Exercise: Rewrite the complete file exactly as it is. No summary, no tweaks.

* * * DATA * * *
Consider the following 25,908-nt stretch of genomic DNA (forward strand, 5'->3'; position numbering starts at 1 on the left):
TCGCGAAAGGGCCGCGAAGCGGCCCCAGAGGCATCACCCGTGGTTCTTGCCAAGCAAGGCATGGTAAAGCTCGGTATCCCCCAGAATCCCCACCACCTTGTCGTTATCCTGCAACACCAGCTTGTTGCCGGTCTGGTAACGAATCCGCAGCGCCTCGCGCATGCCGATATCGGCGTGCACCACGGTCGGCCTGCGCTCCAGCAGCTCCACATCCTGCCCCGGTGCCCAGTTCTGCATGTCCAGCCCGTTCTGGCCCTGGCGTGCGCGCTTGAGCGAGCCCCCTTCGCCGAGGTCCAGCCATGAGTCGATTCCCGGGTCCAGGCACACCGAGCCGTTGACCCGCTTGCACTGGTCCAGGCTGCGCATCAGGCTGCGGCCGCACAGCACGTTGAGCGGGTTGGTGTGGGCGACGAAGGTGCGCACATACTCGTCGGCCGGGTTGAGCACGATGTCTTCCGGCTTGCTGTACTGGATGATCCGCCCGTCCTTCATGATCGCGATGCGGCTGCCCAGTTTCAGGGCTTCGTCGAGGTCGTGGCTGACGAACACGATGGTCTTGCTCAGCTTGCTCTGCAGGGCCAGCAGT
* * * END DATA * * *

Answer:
Consider the following 25,908-nt stretch of genomic DNA (forward strand, 5'->3'; position numbering starts at 1 on the left):
TCGCGAAAGGGCCGCGAAGCGGCCCCAGAGGCATCACCCGTGGTTCTTGCCAAGCAAGGCATGGTAAAGCTCGGTATCCCCCAGAATCCCCACCACCTTGTCGTTATCCTGCAACACCAGCTTGTTGCCGGTCTGGTAACGAATCCGCAGCGCCTCGCGCATGCCGATATCGGCGTGCACCACGGTCGGCCTGCGCTCCAGCAGCTCCACATCCTGCCCCGGTGCCCAGTTCTGCATGTCCAGCCCGTTCTGGCCCTGGCGTGCGCGCTTGAGCGAGCCCCCTTCGCCGAGGTCCAGCCATGAGTCGATTCCCGGGTCCAGGCACACCGAGCCGTTGACCCGCTTGCACTGGTCCAGGCTGCGCATCAGGCTGCGGCCGCACAGCACGTTGAGCGGGTTGGTGTGGGCGACGAAGGTGCGCACATACTCGTCGGCCGGGTTGAGCACGATGTCTTCCGGCTTGCTGTACTGGATGATCCGCCCGTCCTTCATGATCGCGATGCGGCTGCCCAGTTTCAGGGCTTCGTCGAGGTCGTGGCTGACGAACACGATGGTCTTGCTCAGCTTGCTCTGCAGGGCCAGCAGT